How to take care of Succulent Plants?
Succulent Plants are also called as Succulents. Succulent plants have thick and fleshy leaves, steams or roots to retain water in arid climates or soil conditions.
The word succulent comes from the Latin word sucus, meaning 'juice', or 'sap'.
Succulent plants may store water in various structures, such as leaves and stems. The water content of some succulent organs can get up to 90–95%. Some definitions also include roots, thus geophytes that survive unfavorable periods by dying back to underground storage organs may be regarded as succulents.
In horticultural use, the term succulent is sometimes used in a way that excludes plants that botanists would regard as succulents, such as cacti. Succulents are often grown as ornamental plants because of their striking and unusual appearance, as well as their ability to thrive with relatively minimal care.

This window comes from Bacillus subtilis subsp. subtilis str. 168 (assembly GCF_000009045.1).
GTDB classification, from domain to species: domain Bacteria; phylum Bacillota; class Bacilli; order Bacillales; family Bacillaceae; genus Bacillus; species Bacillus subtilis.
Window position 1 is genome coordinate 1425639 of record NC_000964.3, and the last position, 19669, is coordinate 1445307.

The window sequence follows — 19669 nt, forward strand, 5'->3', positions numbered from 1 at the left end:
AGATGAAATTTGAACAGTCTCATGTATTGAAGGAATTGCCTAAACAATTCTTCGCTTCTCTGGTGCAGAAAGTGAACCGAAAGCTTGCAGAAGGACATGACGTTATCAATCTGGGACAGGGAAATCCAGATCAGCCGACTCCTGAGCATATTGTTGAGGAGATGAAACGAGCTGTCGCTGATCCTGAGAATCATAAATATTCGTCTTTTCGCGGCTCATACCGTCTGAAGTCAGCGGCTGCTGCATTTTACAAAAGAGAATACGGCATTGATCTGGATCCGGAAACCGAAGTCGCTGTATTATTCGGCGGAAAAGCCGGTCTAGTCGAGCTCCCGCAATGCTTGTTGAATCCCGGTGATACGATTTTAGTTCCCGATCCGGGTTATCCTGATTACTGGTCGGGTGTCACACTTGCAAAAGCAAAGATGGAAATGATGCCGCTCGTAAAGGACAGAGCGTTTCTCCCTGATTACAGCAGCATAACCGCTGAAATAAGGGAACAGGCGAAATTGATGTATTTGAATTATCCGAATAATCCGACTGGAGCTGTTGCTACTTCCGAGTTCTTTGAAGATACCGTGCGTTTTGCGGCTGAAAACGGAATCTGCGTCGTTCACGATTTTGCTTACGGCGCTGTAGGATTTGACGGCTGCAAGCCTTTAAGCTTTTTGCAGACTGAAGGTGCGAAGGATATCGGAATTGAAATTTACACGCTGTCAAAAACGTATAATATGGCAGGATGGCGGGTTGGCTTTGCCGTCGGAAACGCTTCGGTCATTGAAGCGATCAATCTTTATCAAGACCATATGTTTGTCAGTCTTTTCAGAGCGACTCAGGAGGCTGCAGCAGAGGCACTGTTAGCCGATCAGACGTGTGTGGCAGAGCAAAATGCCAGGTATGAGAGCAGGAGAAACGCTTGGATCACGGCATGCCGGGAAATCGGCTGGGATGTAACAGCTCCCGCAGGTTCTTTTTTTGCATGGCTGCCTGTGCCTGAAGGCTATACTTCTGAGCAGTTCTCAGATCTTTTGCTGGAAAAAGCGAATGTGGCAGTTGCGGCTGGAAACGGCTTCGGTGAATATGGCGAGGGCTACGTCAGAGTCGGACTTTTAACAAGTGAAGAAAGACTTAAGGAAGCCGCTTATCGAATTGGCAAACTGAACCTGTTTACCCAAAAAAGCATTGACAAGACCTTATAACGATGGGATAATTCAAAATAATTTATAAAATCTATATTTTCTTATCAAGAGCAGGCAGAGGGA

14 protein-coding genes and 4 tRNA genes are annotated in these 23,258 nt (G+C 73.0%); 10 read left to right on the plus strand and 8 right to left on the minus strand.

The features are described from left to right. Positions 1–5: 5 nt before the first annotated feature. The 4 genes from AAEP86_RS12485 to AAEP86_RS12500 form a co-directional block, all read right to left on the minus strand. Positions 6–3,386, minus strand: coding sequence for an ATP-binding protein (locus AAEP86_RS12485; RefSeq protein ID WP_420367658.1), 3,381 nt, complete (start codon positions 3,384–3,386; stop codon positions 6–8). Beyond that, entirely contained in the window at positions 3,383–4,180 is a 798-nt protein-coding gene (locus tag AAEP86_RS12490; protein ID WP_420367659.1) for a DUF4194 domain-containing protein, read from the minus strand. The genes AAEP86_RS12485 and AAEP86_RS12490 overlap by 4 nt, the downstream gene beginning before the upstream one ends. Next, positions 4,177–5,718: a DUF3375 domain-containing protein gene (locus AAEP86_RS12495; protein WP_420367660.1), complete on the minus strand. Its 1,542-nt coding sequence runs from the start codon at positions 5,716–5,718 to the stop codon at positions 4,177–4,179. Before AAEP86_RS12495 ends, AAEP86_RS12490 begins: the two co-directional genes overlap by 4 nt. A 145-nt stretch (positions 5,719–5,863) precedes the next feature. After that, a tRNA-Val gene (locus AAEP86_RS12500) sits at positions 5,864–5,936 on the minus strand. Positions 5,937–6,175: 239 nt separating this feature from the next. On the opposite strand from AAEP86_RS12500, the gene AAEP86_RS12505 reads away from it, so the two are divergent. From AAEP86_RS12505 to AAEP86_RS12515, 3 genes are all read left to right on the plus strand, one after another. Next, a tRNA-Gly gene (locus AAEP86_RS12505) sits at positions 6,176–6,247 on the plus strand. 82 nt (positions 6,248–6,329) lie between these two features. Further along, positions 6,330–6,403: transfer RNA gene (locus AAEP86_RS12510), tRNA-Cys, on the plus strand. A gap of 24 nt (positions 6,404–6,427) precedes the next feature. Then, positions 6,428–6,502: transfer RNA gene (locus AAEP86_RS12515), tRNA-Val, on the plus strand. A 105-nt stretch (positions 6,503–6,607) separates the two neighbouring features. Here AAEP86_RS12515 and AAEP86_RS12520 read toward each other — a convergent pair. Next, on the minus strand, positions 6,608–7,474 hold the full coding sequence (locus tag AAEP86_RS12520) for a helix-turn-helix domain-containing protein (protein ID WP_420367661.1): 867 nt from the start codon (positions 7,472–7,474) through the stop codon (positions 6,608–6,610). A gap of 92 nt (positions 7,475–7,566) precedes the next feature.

Many plant families have multiple succulents species found within them (more than 25 plant families). In some families, such as Aizoaceae, Cactaceae, and Crassulaceae, most species are succulents. The habitats of these water-preserving plants are often in areas with high temperatures and low rainfall, such as deserts. Succulents have the ability to thrive on limited water sources, such as mist and dew, which makes them equipped to survive in an ecosystem that contains scarce water sources.
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